Between 2009 and 2012 I had to spend a lot of time, for family reasons, in Athens. The city has a crazed petrol-head energy about it that can be fun, but behind the scenes there’s pain. There always has been. In those years the economic crisis was starting to bite, into people’s hearts as well as pockets. Everything, present and future, seemed blighted. Cuts in salaries and social services, businesses dying, hunger and unemployment visible on the streets… Meanwhile, in classic third-world style, an elite of politicians, bankers and entrepreneurs continued to explore the frontiers of luxury without shame, and with their customary sense of entitlement. The people who created the debt crisis were making innocent people pay.
It all got on top of me. I needed to vent my anger. I decided to write a crime novel exposing the cruelties and contradictions of our society.
I chose as victim a person who represents the flower of Greek life: a fearless, generous and open-minded man, who is shot just minutes before he is due to give a lecture on the ‘dark side’ of ancient Greece – a taboo subject even today. The hero of the book, private investigator George Zafiris, struggles to find out why anyone would want to kill him. As the days go by he uncovers worse crimes – some quick, like a shooting, others slow, like the gradual, grinding despair brought on by the heartless state bureaucracy.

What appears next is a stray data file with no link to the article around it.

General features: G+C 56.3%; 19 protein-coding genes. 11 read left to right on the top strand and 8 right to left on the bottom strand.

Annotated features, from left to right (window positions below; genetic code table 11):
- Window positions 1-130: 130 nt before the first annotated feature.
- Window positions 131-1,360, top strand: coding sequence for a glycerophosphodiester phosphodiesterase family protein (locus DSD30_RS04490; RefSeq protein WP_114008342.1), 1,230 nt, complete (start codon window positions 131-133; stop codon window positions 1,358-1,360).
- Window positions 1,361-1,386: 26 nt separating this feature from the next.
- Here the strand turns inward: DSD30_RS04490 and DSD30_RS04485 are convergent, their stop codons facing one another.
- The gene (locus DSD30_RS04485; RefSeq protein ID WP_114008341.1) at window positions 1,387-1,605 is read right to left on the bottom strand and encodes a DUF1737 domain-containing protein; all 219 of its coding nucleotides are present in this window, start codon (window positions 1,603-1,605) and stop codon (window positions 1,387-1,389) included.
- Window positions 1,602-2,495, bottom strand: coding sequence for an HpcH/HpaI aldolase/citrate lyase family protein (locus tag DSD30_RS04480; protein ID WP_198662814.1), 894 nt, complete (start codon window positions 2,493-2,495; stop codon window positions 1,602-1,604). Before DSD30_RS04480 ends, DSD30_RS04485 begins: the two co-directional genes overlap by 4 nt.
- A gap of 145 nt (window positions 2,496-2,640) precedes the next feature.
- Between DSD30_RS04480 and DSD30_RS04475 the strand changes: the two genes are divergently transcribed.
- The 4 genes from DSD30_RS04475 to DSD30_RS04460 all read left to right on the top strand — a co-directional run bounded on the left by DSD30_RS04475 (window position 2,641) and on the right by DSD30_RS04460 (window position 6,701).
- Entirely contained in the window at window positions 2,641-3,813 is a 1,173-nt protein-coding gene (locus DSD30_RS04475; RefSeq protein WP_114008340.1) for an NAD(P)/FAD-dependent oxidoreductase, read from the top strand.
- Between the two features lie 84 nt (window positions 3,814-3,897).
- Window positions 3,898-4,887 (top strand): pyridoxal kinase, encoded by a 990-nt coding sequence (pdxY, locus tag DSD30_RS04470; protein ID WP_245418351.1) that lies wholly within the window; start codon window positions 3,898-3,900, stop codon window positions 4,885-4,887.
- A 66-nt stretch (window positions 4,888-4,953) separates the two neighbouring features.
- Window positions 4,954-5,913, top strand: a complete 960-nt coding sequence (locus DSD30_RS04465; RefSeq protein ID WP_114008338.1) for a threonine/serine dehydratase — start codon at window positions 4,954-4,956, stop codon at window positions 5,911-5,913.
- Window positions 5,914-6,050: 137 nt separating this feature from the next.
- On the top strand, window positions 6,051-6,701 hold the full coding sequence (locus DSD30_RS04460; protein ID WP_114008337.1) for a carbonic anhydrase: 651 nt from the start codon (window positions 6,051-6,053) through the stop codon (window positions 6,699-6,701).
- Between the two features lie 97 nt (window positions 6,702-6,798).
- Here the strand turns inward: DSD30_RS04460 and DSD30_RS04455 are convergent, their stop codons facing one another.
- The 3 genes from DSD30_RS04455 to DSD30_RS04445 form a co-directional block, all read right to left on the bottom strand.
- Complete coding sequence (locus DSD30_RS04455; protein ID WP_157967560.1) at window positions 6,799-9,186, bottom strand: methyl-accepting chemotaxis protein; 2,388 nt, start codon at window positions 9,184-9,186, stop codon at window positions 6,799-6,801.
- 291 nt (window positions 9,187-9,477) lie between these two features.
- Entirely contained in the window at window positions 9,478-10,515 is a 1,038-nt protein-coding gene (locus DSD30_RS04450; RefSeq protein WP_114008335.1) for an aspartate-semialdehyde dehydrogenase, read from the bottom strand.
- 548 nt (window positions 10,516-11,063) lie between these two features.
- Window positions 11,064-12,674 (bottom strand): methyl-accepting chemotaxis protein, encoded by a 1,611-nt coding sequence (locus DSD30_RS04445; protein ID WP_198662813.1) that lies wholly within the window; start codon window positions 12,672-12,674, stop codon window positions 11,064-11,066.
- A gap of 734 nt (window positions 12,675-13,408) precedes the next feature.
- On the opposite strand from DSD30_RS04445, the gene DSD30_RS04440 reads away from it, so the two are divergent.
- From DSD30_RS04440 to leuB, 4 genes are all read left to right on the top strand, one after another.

The difficulties of writing this novel? Two things stand out. One you might call the ‘El Greco’ problem: finding Greek names that foreign readers won’t struggle to pronounce, give up on, and quickly forget. (El Greco’s real name, remembered only by his fellow Greeks, was Domenicos Theotocopoulos.) An English TV commentator once complained that just the back four of a Greek football team had forty-seven syllables between them. I didn’t want that said about my book. So I had to find short, memorable names for my characters. I filled pages of notes trying them out.
A more serious difficulty was spending time buried deep in the ugliest aspects of human life: violence, dishonesty, greed, hatred. And then describing all the physical consequences, the blood, filth and chaos. Many days I stood up from my desk feeling I had wrestled with the devil.
One consolation is to be found in those moments of narrative truce when the hero stops work and enjoys a swim, a meal, or a night of love. I was inspired, in this and much else, by Jean-Claude Izzo’s whisky-soaked Marseilles trilogy. Izzo is credited with inventing ‘Mediterranean noir’. It’s a great genre – highly coloured, tragic and sensuous – and it’s one I feel very much at home in.